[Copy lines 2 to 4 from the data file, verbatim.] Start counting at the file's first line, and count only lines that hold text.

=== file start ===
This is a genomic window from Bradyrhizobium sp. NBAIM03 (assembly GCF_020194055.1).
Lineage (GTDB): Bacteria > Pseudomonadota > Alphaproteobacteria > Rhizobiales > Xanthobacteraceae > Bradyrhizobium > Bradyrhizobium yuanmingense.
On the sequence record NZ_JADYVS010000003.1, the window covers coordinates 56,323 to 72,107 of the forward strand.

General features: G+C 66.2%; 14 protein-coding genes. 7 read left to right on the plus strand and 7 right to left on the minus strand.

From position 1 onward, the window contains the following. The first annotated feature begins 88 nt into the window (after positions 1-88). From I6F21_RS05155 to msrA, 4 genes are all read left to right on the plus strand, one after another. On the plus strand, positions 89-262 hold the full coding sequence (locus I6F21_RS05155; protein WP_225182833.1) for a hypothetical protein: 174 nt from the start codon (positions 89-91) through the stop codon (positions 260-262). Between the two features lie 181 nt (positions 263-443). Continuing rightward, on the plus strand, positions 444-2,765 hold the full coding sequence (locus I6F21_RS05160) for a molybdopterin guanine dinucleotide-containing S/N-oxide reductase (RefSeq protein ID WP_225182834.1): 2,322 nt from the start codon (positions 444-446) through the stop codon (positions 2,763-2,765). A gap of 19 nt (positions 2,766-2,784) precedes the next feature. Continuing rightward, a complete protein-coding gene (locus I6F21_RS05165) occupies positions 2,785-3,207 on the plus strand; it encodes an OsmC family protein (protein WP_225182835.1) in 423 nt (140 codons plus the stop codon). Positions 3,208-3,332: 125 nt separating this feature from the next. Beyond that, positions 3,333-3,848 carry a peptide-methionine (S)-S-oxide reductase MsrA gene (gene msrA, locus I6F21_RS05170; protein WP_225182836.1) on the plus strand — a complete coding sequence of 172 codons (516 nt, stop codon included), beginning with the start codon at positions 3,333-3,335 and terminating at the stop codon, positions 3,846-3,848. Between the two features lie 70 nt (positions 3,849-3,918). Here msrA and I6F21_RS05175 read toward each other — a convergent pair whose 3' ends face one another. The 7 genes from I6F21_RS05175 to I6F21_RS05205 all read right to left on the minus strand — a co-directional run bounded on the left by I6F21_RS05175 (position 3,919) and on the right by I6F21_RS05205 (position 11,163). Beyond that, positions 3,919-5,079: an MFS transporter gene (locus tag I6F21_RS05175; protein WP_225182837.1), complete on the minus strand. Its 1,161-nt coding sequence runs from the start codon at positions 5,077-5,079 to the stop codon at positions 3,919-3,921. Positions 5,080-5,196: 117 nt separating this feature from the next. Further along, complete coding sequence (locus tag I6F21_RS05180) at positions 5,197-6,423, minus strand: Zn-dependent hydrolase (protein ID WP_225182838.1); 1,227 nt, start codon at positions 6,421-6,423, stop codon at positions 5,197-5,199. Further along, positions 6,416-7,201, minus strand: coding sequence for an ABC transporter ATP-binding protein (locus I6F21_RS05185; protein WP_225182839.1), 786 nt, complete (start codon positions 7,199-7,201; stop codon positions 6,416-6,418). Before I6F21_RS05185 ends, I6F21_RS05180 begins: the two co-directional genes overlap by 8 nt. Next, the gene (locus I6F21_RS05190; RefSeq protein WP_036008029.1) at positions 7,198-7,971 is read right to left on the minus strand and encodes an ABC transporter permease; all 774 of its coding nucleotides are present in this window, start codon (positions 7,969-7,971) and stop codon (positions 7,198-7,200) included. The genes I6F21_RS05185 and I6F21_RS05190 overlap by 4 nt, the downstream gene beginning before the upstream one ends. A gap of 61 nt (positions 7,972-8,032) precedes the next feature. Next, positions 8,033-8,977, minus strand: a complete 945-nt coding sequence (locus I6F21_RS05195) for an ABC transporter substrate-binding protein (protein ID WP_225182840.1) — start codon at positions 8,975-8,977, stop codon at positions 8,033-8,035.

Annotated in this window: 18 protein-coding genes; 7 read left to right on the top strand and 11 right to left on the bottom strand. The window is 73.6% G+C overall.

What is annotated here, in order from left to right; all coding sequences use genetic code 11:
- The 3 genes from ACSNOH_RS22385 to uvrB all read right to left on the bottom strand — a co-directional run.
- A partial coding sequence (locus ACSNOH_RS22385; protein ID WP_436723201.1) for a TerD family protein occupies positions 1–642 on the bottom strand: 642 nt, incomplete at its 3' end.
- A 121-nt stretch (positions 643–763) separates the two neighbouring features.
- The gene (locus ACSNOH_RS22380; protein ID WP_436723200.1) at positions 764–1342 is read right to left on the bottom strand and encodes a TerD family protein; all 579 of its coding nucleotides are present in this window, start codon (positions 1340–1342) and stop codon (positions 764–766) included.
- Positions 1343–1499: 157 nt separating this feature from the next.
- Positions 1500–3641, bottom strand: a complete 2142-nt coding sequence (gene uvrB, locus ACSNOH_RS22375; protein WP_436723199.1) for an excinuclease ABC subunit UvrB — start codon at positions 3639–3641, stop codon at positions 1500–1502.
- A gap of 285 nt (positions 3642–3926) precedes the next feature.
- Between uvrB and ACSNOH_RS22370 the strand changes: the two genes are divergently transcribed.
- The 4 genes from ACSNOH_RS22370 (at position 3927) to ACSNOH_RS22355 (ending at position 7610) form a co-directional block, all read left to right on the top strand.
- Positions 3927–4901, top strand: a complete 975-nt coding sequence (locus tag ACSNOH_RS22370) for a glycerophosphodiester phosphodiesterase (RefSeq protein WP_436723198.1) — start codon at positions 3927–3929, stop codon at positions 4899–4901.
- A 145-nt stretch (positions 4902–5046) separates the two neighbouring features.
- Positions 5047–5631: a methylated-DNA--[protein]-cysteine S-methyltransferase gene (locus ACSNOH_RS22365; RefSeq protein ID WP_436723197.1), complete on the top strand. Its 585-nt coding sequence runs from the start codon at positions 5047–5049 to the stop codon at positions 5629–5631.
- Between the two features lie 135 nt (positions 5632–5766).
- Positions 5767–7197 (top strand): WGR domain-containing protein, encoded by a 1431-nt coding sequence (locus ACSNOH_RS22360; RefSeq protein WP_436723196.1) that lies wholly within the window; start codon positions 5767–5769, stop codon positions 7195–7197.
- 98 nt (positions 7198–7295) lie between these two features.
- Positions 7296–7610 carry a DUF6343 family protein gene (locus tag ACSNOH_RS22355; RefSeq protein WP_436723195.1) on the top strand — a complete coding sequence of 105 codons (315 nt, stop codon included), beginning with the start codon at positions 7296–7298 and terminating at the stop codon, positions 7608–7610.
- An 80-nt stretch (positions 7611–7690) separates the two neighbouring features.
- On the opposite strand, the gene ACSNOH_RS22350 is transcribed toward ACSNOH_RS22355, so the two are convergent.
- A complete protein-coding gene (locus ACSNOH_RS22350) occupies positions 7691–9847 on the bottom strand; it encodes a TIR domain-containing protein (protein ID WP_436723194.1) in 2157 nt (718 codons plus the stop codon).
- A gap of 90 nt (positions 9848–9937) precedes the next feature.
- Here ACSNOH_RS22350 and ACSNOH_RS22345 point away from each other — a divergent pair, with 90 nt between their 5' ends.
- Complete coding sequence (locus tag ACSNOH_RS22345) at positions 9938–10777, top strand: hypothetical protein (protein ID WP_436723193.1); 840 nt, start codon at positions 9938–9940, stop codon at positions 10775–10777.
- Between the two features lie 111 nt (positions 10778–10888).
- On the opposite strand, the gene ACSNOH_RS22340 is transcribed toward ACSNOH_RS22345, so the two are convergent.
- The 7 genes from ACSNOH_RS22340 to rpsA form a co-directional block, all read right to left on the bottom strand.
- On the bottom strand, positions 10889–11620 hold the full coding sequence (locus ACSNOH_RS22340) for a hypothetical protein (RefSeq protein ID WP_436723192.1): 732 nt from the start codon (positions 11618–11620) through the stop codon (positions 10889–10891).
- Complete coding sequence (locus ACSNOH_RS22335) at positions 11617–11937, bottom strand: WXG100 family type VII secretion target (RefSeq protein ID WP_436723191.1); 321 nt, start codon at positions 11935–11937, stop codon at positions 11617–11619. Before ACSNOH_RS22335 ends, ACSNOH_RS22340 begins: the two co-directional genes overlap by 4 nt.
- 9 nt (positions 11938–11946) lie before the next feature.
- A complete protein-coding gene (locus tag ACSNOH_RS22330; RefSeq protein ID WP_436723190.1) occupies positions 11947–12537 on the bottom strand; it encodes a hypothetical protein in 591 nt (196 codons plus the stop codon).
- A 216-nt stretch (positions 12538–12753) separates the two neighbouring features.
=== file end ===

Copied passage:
Lineage (GTDB): Bacteria > Pseudomonadota > Alphaproteobacteria > Rhizobiales > Xanthobacteraceae > Bradyrhizobium > Bradyrhizobium yuanmingense.
On the sequence record NZ_JADYVS010000003.1, the window covers coordinates 56,323 to 72,107 of the forward strand.

General features: G+C 66.2%; 14 protein-coding genes. 7 read left to right on the plus strand and 7 right to left on the minus strand.